If a surgeon performed a major operation on an awêlum with a bronze lancet and has caused the death of this man… they shall cut off his hand (§ 218).

If an architect built a house for an awêlum but did not make his work strong, and if the house that he built collapsed and has caused the death of its owner, that architect shall be put to death (§ 229).

If it has caused the death of a slave of the owner, he shall give slave for slave to the owner of the house (§ 231).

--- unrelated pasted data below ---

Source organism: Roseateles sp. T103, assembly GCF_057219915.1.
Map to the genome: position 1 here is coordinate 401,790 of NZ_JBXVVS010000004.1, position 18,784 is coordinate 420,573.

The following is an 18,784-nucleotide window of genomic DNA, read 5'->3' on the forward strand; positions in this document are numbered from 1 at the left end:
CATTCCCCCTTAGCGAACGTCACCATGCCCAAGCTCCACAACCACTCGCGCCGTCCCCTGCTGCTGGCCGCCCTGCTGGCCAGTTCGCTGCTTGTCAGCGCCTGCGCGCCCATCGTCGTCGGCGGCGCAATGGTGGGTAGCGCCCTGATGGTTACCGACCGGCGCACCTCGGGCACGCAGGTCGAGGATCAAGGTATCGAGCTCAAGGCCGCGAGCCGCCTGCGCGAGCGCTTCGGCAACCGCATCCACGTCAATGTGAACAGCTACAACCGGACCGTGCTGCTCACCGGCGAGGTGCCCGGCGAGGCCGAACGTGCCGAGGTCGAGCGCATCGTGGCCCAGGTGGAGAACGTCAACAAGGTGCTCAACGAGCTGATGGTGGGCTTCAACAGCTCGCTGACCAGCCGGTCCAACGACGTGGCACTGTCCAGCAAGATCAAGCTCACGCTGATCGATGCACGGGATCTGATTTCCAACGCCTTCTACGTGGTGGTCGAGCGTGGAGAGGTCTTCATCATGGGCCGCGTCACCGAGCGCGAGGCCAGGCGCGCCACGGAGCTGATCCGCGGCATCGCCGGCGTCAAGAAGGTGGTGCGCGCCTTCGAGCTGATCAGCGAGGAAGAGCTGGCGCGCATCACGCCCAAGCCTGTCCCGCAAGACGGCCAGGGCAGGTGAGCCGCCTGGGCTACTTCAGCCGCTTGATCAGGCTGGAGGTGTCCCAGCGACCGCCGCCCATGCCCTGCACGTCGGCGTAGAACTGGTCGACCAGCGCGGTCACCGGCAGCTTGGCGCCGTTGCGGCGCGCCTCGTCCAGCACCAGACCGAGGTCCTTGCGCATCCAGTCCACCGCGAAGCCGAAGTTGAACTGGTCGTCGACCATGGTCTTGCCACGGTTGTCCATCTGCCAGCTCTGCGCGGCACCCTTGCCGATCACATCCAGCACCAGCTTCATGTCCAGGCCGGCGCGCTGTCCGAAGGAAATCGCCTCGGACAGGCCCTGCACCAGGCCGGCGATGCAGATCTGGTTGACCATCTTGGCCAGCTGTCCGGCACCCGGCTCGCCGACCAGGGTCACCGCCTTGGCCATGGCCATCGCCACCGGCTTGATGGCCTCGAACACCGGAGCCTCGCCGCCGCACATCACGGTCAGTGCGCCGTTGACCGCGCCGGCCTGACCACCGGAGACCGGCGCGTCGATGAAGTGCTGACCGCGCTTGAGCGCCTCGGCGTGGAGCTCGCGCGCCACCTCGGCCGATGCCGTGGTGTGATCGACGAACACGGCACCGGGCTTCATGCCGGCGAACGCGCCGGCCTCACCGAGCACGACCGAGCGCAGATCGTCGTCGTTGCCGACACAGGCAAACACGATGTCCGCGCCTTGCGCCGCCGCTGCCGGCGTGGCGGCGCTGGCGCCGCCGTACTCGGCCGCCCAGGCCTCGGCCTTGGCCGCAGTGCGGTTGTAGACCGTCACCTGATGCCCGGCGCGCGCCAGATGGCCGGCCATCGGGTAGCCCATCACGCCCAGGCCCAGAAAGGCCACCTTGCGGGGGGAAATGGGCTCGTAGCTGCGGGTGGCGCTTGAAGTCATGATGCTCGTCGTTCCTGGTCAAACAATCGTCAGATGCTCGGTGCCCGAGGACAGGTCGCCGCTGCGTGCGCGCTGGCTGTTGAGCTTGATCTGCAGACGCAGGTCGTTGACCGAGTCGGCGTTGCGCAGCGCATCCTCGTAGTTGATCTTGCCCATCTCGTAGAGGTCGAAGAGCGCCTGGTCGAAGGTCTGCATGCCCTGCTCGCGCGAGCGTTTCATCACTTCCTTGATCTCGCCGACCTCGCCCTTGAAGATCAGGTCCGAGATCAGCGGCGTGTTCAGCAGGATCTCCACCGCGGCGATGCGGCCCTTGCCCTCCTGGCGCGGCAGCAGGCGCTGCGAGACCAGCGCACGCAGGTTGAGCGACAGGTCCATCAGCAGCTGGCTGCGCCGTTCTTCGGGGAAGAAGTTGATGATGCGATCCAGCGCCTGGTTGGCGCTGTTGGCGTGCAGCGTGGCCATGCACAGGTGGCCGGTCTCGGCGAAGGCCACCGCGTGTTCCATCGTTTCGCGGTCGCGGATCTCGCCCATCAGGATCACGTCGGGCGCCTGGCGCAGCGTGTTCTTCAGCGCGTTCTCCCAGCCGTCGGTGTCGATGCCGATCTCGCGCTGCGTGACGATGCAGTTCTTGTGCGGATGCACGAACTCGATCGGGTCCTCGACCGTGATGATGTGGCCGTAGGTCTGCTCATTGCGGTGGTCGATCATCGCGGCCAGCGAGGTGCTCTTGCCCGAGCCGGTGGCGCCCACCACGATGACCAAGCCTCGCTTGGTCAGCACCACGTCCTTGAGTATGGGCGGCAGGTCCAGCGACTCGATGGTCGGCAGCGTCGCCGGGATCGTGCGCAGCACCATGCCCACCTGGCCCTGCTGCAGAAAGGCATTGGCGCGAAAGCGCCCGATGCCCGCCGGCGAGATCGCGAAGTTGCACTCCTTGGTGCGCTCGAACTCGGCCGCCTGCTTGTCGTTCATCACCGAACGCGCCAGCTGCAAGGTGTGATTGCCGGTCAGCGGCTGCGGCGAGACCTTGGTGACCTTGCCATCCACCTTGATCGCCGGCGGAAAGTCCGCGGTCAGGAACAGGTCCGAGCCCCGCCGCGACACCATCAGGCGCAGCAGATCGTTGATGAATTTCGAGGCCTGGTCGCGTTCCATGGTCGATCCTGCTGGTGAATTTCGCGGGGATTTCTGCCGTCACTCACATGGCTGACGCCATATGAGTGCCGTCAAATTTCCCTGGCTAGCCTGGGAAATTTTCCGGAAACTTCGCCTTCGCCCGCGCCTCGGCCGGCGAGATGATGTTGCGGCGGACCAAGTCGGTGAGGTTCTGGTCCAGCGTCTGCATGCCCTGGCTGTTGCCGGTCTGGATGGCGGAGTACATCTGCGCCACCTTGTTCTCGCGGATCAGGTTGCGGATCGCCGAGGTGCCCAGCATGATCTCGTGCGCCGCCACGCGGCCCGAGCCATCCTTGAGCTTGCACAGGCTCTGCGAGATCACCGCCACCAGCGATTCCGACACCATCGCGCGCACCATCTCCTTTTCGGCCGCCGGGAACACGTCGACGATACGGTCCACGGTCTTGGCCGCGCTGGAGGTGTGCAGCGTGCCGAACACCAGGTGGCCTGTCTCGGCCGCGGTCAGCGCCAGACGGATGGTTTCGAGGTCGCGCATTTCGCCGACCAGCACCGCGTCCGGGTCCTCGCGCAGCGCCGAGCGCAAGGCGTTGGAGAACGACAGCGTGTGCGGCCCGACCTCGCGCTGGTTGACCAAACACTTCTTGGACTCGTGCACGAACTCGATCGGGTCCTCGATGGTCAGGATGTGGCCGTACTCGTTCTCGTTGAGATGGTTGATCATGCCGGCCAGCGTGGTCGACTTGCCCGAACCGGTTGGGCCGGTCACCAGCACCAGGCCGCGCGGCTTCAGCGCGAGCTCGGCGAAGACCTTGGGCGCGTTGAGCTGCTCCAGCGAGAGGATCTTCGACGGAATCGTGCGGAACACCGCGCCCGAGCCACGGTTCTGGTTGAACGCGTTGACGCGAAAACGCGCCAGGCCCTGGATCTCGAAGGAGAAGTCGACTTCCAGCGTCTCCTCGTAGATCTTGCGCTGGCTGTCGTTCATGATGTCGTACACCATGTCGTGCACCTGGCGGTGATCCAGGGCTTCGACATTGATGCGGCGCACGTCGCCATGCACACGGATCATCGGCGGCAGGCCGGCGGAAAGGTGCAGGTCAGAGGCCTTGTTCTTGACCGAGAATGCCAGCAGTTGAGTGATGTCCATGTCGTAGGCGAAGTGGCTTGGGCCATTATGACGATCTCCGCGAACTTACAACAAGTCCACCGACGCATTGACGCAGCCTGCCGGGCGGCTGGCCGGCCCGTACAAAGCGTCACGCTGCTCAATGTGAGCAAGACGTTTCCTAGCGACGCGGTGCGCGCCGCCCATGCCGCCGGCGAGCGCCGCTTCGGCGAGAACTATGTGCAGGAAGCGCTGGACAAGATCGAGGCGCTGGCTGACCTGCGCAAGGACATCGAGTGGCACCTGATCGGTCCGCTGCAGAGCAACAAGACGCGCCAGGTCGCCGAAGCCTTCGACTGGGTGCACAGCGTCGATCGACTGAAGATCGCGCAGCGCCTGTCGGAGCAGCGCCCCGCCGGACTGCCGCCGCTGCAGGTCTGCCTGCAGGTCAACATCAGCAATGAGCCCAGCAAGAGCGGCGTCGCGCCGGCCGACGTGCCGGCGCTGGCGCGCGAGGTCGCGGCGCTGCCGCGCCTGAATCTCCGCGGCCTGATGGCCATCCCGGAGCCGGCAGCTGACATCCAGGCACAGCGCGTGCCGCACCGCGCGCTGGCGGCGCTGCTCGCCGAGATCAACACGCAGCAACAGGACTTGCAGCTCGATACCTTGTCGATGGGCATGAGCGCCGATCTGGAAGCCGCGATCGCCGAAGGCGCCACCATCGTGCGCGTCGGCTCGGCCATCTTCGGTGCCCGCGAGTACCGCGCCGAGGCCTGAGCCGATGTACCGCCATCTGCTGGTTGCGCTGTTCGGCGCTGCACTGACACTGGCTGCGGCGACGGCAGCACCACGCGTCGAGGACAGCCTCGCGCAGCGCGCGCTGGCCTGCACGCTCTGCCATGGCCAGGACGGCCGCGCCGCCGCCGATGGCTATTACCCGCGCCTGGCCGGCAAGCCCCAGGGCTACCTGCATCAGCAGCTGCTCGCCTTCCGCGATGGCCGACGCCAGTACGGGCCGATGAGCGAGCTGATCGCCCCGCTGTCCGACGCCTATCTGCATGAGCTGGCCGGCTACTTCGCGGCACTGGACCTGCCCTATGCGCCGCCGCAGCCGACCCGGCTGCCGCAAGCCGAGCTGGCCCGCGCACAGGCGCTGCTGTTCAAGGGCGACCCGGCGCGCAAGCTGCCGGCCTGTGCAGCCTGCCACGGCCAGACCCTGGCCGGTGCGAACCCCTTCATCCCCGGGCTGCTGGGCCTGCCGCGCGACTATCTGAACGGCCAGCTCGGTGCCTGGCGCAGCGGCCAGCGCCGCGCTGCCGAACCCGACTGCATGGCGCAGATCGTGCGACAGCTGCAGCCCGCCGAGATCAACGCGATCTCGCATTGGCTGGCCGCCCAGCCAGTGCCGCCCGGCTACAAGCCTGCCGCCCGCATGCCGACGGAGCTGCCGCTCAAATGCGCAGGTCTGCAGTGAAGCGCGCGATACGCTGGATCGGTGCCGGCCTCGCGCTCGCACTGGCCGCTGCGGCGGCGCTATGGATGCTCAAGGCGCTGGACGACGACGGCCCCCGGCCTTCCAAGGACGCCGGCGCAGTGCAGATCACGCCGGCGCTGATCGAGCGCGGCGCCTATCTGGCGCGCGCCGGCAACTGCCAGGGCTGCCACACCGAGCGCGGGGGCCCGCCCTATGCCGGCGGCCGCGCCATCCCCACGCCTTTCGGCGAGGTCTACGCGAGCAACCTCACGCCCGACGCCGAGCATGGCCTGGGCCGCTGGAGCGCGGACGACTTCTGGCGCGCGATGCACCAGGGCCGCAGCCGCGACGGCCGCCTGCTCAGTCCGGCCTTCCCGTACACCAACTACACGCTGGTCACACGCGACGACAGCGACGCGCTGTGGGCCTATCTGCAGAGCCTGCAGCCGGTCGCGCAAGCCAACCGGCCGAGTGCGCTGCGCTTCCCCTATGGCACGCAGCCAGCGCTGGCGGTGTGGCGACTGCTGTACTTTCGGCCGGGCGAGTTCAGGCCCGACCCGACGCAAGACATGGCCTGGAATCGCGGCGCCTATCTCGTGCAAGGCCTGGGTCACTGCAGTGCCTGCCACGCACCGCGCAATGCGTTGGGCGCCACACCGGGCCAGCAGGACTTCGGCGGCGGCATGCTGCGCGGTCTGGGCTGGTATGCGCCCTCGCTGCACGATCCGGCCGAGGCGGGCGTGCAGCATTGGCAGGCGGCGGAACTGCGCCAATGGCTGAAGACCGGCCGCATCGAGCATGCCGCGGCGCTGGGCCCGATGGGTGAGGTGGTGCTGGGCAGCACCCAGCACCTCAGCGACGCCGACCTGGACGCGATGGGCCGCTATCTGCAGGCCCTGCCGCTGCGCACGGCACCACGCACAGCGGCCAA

Cruel as it sometimes appears to civilized minds, the Code of Hammurabi, in many of its laws is surprisingly close to our modern ideas of justice. The laws concerned with family and property, in particular, represent a remarkable effort to protect women and children from arbitrary treatment, poverty and neglect, and if penalties, in this section also, are exceedingly severe, their application is mitigated by the admission of forgiveness and extenuating circumstances. The wife's adultery is punished by death, but the husband may pardon his spouse and the king her lover, thus saving them from being ‘bound together and thrown into the river’ (§ 129). The prisoner's wife who, in her husband's absence, has ‘entered the house of another man’ incurs no punishment if she has done so because ‘there was nothing to eat in her house’ (§ 134). A man may divorce his wife without giving her anything if she misbehaved (§ 141), but if he divorces her because she has not borne him sons, ‘he shall give her money to the value of her bridal gift and shall make good to her the dowry which she has brought from her father's house’19 (§ 138). The husband of a diseased woman may marry another woman, but he must keep his wife in his house and maintain her ‘so long as she lives’ (§ 148). When a man dies his property is divided between his sons, but his widow has the usufruct of this property (§ 171) and may dispose freely of any ‘field, plantation, house or chattel’ he may have given her (§ 150). When a woman dies her dowry does not return to her father, but goes to her sons (§ 162). Similar dispositions protect the sons of the ‘first wife’ against those of the ‘slave-girl’ or concubine and guarantee the children's rights against undeserved disherison (§ 168).